|This article relies too much on references to primary sources. (May 2012)|
66°NORTH is an Icelandic clothing manufacturer, specialising in outdoor clothing. 66°NORTH was founded in 1926 by Hans Kristjánsson with the purpose of making protective clothing for Icelandic fishermen and workers braving the North Atlantic elements. Hans Kristjansson lived in Suðureyri in Súgandafjörður in Westfjords of Iceland where weather conditions were very harsh and the right clothing was therefore a matter of life and death for Icelandic fishermen. Hans was passionate about creating garments that would hold up to the harsh conditions fishermen faced while trawling the seas of Iceland so he moved to Norway to learn how to tailor and sew fishermen‘s clothing. When Hans moved back to Suðureyri he founded Sjóklæðagerð Íslands (Fishermen‘s clothing factory of Iceland) now better known as 66°NORTH. 66°NORTH derives its name from the latitudinal line of the Arctic Circle which touches Súgandafjörður where the company was founded in 1926. The slogan of the brand is "Keeping Iceland warm since 1926".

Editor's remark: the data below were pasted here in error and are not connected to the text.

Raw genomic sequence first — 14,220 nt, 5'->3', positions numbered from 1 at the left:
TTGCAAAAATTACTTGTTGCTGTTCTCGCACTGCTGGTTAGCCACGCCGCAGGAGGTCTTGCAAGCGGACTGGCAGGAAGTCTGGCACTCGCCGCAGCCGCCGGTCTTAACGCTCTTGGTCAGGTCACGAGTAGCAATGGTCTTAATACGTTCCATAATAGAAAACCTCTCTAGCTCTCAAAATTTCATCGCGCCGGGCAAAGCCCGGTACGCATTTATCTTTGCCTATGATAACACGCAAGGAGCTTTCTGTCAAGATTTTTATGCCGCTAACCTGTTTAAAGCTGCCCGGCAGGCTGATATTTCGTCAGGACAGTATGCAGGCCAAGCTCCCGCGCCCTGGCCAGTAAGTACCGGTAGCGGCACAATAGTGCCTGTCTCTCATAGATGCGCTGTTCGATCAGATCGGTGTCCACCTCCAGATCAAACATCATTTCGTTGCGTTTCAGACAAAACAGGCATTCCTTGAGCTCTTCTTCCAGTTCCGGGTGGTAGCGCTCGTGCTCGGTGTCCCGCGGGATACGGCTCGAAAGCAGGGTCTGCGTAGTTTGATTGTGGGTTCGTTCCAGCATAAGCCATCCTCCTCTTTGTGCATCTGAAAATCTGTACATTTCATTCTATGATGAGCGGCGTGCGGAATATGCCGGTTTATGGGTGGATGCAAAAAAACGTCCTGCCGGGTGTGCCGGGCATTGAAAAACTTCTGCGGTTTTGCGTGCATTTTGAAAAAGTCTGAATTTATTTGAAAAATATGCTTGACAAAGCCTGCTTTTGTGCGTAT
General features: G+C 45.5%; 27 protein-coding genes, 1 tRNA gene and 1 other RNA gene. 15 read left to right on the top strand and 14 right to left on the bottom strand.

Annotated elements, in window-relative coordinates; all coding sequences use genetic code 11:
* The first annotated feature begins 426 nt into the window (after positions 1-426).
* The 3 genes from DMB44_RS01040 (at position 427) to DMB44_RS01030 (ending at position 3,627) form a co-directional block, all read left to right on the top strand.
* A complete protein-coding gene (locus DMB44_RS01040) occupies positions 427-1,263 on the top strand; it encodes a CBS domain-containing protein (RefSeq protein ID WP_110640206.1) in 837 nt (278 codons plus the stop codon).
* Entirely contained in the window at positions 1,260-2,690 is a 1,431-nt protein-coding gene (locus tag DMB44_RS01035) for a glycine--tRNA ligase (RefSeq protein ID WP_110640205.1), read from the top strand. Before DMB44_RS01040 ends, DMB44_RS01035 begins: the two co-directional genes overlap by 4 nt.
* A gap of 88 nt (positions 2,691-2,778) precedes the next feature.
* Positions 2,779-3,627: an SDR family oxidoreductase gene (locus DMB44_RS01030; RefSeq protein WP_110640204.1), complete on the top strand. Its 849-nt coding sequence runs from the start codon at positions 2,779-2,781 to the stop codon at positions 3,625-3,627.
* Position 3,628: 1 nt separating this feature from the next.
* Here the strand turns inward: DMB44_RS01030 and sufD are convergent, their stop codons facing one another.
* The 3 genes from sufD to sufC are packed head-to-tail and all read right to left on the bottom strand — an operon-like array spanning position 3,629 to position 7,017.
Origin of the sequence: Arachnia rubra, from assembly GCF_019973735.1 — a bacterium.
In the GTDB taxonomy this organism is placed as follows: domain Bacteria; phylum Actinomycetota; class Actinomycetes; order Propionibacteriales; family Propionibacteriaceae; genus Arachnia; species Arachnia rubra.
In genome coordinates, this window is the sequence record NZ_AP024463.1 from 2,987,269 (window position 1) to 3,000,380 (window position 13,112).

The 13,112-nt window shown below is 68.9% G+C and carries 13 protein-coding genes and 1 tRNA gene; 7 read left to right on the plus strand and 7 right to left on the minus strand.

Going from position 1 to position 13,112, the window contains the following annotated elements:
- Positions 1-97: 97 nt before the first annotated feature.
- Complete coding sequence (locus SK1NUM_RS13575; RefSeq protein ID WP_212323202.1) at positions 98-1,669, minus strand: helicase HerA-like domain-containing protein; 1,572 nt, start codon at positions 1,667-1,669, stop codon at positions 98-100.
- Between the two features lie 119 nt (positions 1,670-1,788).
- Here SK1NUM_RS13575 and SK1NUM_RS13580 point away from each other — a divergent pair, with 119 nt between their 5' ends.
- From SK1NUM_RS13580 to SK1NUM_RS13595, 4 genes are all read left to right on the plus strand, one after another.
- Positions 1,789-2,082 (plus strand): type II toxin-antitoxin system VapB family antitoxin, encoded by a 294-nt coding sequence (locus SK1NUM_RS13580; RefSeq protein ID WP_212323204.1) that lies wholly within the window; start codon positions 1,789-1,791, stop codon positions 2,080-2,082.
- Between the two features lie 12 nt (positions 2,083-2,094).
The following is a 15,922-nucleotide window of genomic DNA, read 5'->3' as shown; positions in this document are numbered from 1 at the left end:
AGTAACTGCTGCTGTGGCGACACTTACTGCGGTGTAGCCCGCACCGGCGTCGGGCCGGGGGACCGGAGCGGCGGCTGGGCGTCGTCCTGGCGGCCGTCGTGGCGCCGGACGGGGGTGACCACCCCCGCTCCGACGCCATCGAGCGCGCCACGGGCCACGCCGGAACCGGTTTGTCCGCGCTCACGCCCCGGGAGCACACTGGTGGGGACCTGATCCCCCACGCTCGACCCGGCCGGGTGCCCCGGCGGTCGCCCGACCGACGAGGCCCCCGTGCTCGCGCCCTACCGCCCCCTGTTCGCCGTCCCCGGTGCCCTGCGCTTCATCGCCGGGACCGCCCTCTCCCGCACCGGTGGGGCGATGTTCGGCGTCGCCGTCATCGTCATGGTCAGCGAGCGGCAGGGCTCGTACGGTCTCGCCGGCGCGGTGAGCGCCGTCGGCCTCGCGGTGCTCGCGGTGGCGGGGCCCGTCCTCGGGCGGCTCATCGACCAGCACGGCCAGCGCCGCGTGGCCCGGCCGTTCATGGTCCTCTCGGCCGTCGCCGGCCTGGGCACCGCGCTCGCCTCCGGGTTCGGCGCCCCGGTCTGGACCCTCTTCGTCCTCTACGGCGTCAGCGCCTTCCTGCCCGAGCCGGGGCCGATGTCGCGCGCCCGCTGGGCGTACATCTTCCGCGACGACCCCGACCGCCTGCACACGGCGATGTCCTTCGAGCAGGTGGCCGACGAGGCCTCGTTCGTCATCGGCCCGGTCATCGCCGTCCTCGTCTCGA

Today the company makes functional clothing without compromise for all kinds of outdoor activity. Fishermen‘s and workwear clothing is still a fundamental element in the operation but now there is much wider selection of protective clothing for all occasions than in the beginning of the company. 66°NORTH has provided the Icelandic search and rescue team with protective clothing since 1928. This successful collaboration traces the evolution of outdoor clothing; from anoraks made from oil-borne canvas to the award winning Snæfell Jacket, made with revolutionary synthetic materials.
The brand subsequently became one of the most popular in Iceland; it was once dubbed by the Wall Street Journal as "practically Iceland's national clothier." In recent years, however, it has faced increasing competition in this home market.
66°NORTH remained little-known outside of Iceland until 2004, when it expanded overseas, selling distribution rights in the United States and other countries. Distributors have used its Icelandic origins as a marketing ploy to break into the competitive outdoor garments industry. It is currently being sold in a range of department stores, as well as a handful of chain stores.